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Stroke Care Pathways in the U.S. and U.K.


Henry Feldman, M.D., Instructor of Medicine, Harvard Medical School/Beth Israel Deaconess Medical Center; Chief Information Architect, Division of Clinical Informatics, Department of Medicine, Harvard Medical School /Beth Israel Deaconess Medical Center

Stan N. Finkelstein, M.D., Senior Research Scientist, MIT Engineering Systems Division and Harvard-MIT Division of Health Sciences and Technology; Professor, Clinical Computing Division, Department of Medicine, Beth Israel Deaconess Medical Center; Senior Lecturer, Department of Health Care Policy, Harvard Medical School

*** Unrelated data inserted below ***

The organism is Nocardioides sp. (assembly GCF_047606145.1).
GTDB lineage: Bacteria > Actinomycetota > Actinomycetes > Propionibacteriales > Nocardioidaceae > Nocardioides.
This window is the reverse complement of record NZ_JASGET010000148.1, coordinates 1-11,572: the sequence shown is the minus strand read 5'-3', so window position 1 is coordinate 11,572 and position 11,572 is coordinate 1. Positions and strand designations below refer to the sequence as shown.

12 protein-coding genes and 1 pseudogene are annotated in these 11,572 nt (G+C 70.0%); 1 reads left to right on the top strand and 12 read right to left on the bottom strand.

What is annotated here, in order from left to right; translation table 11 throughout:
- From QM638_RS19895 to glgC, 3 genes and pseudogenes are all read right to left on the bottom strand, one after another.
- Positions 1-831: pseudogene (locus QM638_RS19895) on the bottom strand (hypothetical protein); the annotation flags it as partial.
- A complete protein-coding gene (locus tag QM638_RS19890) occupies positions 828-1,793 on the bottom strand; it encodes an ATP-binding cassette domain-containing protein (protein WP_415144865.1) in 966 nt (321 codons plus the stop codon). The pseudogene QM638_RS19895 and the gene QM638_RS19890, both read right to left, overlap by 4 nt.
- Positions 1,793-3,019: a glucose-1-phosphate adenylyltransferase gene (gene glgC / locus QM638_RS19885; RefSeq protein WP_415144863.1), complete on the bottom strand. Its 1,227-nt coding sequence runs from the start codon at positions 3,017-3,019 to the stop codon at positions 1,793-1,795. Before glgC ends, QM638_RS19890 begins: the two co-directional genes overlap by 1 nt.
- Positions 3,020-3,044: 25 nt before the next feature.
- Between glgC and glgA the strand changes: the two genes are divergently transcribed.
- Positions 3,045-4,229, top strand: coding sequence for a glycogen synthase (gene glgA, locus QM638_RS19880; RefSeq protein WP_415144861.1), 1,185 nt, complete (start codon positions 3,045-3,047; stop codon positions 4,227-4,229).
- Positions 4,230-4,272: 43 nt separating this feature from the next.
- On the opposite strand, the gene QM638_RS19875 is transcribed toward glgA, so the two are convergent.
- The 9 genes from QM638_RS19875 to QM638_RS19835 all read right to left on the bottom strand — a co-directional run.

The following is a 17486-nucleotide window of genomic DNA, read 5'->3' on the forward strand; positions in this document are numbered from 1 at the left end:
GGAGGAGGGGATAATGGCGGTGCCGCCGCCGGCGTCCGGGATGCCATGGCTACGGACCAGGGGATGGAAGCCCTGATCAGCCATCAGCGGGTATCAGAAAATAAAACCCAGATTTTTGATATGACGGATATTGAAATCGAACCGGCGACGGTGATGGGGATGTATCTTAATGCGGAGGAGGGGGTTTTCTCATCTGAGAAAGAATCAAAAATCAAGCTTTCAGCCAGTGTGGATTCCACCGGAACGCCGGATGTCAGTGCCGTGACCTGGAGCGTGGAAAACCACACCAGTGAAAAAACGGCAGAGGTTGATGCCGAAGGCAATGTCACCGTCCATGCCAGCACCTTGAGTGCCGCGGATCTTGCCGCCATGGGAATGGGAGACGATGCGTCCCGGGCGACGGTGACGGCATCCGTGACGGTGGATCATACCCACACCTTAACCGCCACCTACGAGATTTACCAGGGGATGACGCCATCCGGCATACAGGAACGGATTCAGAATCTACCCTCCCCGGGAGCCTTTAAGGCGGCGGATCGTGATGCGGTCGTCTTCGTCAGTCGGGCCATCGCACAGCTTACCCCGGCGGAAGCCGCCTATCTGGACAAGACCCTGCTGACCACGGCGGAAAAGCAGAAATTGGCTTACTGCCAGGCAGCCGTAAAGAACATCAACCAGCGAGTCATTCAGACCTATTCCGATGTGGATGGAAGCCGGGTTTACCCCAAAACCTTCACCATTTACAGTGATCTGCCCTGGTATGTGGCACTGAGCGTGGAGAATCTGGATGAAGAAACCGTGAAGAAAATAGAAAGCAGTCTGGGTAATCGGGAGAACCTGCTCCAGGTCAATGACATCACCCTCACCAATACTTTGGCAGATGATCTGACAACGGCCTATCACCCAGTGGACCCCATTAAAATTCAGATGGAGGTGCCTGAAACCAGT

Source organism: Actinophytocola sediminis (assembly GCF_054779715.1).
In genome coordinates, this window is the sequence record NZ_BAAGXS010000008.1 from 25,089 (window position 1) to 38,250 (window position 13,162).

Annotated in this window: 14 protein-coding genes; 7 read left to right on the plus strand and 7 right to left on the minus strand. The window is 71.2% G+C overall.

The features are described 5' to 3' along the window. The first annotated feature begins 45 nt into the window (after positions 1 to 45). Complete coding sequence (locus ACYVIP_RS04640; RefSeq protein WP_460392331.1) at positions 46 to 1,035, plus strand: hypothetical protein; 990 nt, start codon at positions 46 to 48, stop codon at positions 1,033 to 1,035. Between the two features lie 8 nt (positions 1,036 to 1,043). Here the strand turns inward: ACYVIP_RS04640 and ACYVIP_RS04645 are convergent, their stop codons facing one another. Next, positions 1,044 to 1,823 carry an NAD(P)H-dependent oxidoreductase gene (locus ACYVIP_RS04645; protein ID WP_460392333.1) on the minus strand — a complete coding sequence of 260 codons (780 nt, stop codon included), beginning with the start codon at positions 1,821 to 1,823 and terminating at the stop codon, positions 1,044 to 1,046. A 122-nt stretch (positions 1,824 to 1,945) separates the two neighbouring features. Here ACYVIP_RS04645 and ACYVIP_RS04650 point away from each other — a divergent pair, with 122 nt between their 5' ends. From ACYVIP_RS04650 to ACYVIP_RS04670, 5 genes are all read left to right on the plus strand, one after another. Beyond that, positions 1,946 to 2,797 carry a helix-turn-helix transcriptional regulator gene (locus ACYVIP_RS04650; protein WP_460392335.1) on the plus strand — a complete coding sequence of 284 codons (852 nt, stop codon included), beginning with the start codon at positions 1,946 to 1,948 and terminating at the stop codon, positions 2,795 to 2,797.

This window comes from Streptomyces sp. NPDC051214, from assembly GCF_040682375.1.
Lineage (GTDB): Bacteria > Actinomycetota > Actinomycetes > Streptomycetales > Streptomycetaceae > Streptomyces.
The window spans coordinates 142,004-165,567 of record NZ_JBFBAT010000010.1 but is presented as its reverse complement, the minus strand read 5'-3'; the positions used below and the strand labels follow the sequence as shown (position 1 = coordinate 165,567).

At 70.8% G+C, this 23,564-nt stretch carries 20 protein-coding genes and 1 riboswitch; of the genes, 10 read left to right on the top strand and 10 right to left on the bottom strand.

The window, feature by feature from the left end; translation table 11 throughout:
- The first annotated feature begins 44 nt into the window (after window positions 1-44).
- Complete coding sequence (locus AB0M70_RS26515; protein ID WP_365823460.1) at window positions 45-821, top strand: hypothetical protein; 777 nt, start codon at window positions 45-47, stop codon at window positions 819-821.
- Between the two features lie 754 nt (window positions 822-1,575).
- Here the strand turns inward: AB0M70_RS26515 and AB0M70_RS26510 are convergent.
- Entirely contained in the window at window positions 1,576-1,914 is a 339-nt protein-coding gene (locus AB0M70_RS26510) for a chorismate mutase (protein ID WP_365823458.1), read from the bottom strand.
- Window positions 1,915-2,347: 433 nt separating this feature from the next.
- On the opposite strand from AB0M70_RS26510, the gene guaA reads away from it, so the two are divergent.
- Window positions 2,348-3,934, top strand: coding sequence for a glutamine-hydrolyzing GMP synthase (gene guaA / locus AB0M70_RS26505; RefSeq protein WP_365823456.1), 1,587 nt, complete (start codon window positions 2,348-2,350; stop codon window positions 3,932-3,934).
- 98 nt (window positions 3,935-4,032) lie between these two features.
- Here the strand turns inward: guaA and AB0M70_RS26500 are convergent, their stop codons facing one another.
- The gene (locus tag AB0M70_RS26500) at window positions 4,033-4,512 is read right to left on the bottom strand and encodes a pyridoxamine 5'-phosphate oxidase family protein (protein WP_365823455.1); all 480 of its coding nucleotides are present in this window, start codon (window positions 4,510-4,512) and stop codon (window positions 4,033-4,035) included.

Consensus among experts is that the effective management of patients with stroke is enhanced by systematic support of the components of care. A leading cause of morbidity and mortality in virtually all industrialized countries, stroke has been the object of comprehensive guidelines released by major professional societies. These guidelines incorporate some of the latest innovations in therapy and technology to diagnose the condition and intervene in its clinical course. But these guidelines only prove useful when translated to locally meaningful pathways of care delivery. We contrast the degree of adherence to these clinical guidelines in the United States and the United Kingdom. Initial comparisons are at the level of two acute care general hospitals, one in each country. A broader comparison is also attempted using data available from national or regional surveys of stroke care. Differences in pre-hospital acute care and post-hospital management across the two countries are examined in relation to the nature and quantity of resources available to provide various aspects of stroke management, the systems of health care financing, and the cultures that guide medical practice.

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